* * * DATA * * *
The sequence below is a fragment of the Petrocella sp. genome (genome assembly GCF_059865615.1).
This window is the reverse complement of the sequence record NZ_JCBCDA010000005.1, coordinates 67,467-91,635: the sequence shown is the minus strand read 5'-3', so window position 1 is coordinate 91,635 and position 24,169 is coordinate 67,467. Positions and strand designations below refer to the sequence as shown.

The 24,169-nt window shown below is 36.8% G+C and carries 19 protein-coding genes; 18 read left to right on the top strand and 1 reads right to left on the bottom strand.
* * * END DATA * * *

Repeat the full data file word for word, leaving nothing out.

The sequence below is a fragment of the Petrocella sp. genome (genome assembly GCF_059865615.1).
This window is the reverse complement of the sequence record NZ_JCBCDA010000005.1, coordinates 67,467-91,635: the sequence shown is the minus strand read 5'-3', so window position 1 is coordinate 91,635 and position 24,169 is coordinate 67,467. Positions and strand designations below refer to the sequence as shown.

The 24,169-nt window shown below is 36.8% G+C and carries 19 protein-coding genes; 18 read left to right on the top strand and 1 reads right to left on the bottom strand.